I first arrived on a mid-week Monday night & was concerned (wondering more than concerned!) the place might be quiet. And it is relatively I suppose. A beer at the Clem Pub was followed with cocktails at Skianta in Piazza Anzi with its crazed barman (& owner?) serving up great tunes as well as a cracking G&T. Further along the old town, booming music drew me to the expansive Piazza Cavour. A DJ was pumping out popular ‘80s disco tunes plus a host of locals in traditional dress were dishing out mulled wine & such to a massive group of the town’s guests. I could only draw from it that if this was a Monday night, how does the rest of the week look? A fine welcome indeed.

Eating wise, burgers at a pub, plus pizza or steak restaurants are common enough. For something interesting with local food & wine, the stone arch, lane, lighting & doors rightfully draw one into the Guanella Restaurant & Enoteca. It was the best of the restaurants we came across but are sure there are many more. A place like Bormio couldn’t exist without them.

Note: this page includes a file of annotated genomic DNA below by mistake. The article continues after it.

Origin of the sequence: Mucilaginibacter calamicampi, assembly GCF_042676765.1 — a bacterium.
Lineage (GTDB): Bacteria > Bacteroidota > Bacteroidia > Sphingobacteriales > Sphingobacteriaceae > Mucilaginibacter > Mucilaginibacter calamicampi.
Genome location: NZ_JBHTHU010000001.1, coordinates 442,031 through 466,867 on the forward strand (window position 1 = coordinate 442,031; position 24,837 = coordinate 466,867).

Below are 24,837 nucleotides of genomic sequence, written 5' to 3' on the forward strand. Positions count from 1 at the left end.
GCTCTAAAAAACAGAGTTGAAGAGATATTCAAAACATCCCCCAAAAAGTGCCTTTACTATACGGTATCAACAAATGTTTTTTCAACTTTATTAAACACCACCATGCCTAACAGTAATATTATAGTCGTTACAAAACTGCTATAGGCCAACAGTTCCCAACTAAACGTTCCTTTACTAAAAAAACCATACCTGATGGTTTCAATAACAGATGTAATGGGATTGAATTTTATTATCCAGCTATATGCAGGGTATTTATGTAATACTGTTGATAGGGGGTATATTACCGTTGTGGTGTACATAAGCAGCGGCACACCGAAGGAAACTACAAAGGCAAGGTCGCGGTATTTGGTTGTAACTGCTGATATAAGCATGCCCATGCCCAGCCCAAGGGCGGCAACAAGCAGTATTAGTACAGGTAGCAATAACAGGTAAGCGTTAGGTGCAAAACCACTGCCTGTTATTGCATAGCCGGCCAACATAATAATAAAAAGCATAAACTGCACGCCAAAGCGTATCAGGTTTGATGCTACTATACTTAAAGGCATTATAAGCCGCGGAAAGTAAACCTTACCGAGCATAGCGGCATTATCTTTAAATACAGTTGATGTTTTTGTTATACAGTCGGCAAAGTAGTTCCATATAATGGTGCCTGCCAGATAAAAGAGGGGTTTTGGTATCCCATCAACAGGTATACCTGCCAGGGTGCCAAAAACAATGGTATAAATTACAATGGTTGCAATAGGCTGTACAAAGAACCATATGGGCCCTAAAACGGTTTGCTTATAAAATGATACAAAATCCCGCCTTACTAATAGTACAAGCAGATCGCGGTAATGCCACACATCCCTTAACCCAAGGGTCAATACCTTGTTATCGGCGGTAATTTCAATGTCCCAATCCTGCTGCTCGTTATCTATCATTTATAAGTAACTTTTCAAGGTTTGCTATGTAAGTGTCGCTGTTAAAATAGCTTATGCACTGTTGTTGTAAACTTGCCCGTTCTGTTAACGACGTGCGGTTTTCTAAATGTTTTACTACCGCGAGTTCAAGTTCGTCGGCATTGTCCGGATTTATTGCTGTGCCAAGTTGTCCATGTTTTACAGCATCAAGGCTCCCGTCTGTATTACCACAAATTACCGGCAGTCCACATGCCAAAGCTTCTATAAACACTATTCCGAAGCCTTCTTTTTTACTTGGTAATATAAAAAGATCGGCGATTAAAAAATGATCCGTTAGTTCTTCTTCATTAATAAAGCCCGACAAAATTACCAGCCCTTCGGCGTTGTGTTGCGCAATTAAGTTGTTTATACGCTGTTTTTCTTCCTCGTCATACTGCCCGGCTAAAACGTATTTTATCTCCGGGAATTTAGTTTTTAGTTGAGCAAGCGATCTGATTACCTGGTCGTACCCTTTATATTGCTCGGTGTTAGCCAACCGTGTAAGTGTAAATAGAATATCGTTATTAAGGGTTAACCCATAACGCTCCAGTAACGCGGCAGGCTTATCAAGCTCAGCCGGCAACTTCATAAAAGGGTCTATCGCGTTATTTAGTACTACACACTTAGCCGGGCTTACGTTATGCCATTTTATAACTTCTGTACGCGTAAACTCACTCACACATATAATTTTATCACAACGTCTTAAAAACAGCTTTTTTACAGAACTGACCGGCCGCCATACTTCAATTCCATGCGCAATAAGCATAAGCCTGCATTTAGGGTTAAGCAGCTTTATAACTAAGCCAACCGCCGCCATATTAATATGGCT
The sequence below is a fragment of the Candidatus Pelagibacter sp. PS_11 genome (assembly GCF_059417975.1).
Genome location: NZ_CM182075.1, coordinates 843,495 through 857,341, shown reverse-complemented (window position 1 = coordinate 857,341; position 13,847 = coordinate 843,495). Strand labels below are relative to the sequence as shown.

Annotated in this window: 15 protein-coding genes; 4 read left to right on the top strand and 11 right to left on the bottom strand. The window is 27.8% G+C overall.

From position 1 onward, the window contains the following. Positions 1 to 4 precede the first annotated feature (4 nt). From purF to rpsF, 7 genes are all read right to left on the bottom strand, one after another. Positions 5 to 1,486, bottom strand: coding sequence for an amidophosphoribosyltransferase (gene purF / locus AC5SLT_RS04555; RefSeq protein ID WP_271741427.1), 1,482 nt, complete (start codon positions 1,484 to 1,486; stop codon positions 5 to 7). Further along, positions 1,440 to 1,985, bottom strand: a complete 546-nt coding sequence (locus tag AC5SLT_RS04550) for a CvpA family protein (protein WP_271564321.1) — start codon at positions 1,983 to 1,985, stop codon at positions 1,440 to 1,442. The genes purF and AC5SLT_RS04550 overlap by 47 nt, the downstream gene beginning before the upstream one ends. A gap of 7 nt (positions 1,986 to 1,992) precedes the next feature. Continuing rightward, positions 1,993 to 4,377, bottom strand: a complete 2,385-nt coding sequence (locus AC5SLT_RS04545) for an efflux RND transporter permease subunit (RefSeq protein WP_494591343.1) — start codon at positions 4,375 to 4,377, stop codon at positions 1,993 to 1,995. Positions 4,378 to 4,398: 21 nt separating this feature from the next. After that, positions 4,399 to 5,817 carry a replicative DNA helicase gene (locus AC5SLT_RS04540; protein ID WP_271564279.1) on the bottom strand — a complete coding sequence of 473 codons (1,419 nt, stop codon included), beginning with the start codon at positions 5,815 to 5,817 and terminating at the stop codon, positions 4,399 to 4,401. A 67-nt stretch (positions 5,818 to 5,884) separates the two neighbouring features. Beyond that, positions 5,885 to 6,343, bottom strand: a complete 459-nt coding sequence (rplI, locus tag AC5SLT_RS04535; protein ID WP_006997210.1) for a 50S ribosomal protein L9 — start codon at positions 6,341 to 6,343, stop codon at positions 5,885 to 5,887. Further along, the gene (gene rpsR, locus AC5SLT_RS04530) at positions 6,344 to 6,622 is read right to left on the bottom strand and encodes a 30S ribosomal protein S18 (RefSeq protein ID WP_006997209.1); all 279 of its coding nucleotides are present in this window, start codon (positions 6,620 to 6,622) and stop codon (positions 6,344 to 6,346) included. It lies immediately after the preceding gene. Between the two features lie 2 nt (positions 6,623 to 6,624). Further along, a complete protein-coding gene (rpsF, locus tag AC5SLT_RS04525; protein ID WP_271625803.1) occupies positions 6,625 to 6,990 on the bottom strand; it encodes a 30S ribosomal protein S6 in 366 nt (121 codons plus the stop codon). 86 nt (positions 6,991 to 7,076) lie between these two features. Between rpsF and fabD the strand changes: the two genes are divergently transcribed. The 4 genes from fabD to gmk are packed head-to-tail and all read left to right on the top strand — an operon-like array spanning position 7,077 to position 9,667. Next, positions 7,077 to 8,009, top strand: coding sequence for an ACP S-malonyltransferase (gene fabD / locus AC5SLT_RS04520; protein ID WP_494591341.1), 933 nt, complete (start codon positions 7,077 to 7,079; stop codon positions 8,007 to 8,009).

Despite the classy demeanour of Bormio, when one wanders between the old town & the gondola base, the heady scent of bovines is in the air. I do love that about European ski resorts – always keeping it real.

Skiing wise, Bormio & its Cima Bianca is a big hunk of mountain that is a touch more limited in scope than its well-known reputation & 1800m(ish) of skiable vertical might otherwise indicate. First impressions are that the very low base (low for Italy anyway) of 1225m is reasonably bereft of snow for much of the season. A shame, but a modern-day reality. As a result, much of the skiing is effectively in the top 1000m vertical above the mid-mountain Bormio 2000 base area. Regardless, snow-making makes top to bottom skiing a reality all season long, meaning the mountain has one of the longest, sustained fall line skiable verticals in Europe (broadly referred to as the Stelvio slope) – no flat linking trails to break it up. Completing the full vertical in one tilt will test the very best skier or boarder.